Russia should “start saving for a rainy day,” IMF mission chief for Russia Juha Kahkonen said in an interview posted on the IMF website.
Russia’s non-oil budget deficit currently stands at some 6% of GDP, above the level which the Russian government and the IMF see as sustainable.
“And so it’s a need for Russia to start saving for a rainy day,” Kahkonen said.
The IMF official cited forecasts from the organization’s experts, who expect the economic growth to stand at 4.3% this year and 4.1% in 2012, with inflation being above 7% in both years. However, if economic policies are not strengthened, Russia’s growth may drop to below 4% in the midterm.
“These are not the impressive numbers for Russia, because Russia used to have average growth of 7% before the global crisis, and it’s also benefiting from high oil prices,” the IMF mission chief said.
“Russia has great potential, and could have growth of 6% or more on a sustained basis. This would require that economic policies are redirected toward more focus on economic stability and less reliance on oil,” he said.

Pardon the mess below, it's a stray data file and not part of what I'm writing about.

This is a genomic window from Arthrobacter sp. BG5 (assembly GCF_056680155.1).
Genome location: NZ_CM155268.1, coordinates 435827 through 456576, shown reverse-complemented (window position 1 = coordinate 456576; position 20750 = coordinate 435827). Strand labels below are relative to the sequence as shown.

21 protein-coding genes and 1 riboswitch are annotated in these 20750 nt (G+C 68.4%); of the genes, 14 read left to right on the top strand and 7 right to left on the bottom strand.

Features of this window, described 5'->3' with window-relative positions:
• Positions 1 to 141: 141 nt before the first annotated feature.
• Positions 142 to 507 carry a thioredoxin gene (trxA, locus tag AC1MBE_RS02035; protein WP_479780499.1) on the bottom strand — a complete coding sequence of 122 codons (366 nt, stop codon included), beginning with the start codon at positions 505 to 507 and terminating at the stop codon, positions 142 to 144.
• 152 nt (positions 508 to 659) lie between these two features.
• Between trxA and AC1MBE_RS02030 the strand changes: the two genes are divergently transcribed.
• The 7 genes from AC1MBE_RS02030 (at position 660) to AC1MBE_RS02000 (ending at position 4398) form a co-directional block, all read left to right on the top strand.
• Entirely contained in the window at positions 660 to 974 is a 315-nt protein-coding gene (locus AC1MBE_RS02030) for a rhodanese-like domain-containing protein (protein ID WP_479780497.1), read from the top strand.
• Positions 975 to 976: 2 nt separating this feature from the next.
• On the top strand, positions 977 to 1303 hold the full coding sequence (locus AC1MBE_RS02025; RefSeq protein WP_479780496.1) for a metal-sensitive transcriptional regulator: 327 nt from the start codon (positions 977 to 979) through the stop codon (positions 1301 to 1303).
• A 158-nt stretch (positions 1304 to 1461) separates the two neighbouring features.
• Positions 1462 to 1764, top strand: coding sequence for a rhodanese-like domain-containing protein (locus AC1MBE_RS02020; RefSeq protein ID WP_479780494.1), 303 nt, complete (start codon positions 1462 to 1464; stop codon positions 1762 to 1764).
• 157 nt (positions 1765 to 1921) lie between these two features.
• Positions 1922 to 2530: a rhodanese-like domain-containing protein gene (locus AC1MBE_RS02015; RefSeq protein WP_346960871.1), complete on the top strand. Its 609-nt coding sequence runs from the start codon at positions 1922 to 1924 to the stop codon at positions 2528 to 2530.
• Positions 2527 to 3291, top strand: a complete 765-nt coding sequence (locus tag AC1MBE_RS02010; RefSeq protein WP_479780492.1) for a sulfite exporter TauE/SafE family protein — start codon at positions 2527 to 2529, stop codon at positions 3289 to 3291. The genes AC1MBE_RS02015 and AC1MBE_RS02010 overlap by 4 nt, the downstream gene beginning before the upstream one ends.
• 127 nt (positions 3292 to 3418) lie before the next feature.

The official said Russian economy faces two main risks, both external – the Euro area crisis and the global economic slowdown.
“Russia is not very much exposed to the Euro area government debt, but if major European banks get into difficulty, this would create funding problems for Russian banks,” he said. “An even bigger risk is if there is a global downturn and oil prices fall sharply. This would reduce Russia’s exports and budget revenue and trigger a recession.”
He said Russia would need to “decisively” focus its monetary policy on inflation and better oversight of the financial sector. The country also needs a better business climate to speed up growth.